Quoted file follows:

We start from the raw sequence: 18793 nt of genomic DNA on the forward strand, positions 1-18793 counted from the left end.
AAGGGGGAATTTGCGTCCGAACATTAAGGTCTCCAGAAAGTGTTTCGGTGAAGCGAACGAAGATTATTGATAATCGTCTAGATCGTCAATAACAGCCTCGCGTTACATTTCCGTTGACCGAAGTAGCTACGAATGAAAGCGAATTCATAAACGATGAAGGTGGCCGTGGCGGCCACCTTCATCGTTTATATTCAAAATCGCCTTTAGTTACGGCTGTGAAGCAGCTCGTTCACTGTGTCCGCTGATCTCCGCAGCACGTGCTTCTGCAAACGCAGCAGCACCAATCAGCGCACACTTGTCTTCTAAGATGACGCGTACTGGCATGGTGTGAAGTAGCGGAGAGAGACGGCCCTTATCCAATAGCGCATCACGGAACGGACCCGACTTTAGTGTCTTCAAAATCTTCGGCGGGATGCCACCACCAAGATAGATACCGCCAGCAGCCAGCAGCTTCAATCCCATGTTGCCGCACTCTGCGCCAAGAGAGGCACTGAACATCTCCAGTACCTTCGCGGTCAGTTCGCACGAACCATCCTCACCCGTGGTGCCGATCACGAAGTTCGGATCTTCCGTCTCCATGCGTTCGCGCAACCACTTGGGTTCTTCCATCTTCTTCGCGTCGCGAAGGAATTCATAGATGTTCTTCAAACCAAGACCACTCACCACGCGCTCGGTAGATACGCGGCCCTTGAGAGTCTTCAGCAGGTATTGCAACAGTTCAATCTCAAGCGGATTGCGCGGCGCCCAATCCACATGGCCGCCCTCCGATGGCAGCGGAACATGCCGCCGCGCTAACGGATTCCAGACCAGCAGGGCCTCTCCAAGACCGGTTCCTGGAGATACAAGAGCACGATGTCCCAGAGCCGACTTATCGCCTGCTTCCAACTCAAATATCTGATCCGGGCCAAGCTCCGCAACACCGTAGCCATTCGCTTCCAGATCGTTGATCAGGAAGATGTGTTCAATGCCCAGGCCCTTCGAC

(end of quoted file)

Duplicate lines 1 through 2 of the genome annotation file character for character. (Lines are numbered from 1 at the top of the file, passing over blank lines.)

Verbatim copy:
We start from the raw sequence: 18793 nt of genomic DNA on the forward strand, positions 1-18793 counted from the left end.
AAGGGGGAATTTGCGTCCGAACATTAAGGTCTCCAGAAAGTGTTTCGGTGAAGCGAACGAAGATTATTGATAATCGTCTAGATCGTCAATAACAGCCTCGCGTTACATTTCCGTTGACCGAAGTAGCTACGAATGAAAGCGAATTCATAAACGATGAAGGTGGCCGTGGCGGCCACCTTCATCGTTTATATTCAAAATCGCCTTTAGTTACGGCTGTGAAGCAGCTCGTTCACTGTGTCCGCTGATCTCCGCAGCACGTGCTTCTGCAAACGCAGCAGCACCAATCAGCGCACACTTGTCTTCTAAGATGACGCGTACTGGCATGGTGTGAAGTAGCGGAGAGAGACGGCCCTTATCCAATAGCGCATCACGGAACGGACCCGACTTTAGTGTCTTCAAAATCTTCGGCGGGATGCCACCACCAAGATAGATACCGCCAGCAGCCAGCAGCTTCAATCCCATGTTGCCGCACTCTGCGCCAAGAGAGGCACTGAACATCTCCAGTACCTTCGCGGTCAGTTCGCACGAACCATCCTCACCCGTGGTGCCGATCACGAAGTTCGGATCTTCCGTCTCCATGCGTTCGCGCAACCACTTGGGTTCTTCCATCTTCTTCGCGTCGCGAAGGAATTCATAGATGTTCTTCAAACCAAGACCACTCACCACGCGCTCGGTAGATACGCGGCCCTTGAGAGTCTTCAGCAGGTATTGCAACAGTTCAATCTCAAGCGGATTGCGCGGCGCCCAATCCACATGGCCGCCCTCCGATGGCAGCGGAACATGCCGCCGCGCTAACGGATTCCAGACCAGCAGGGCCTCTCCAAGACCGGTTCCTGGAGATACAAGAGCACGATGTCCCAGAGCCGACTTATCGCCTGCTTCCAACTCAAATATCTGATCCGGGCCAAGCTCCGCAACACCGTAGCCATTCGCTTCCAGATCGTTGATCAGGAAGATGTGTTCAATGCCCAGGCCCTTCGAC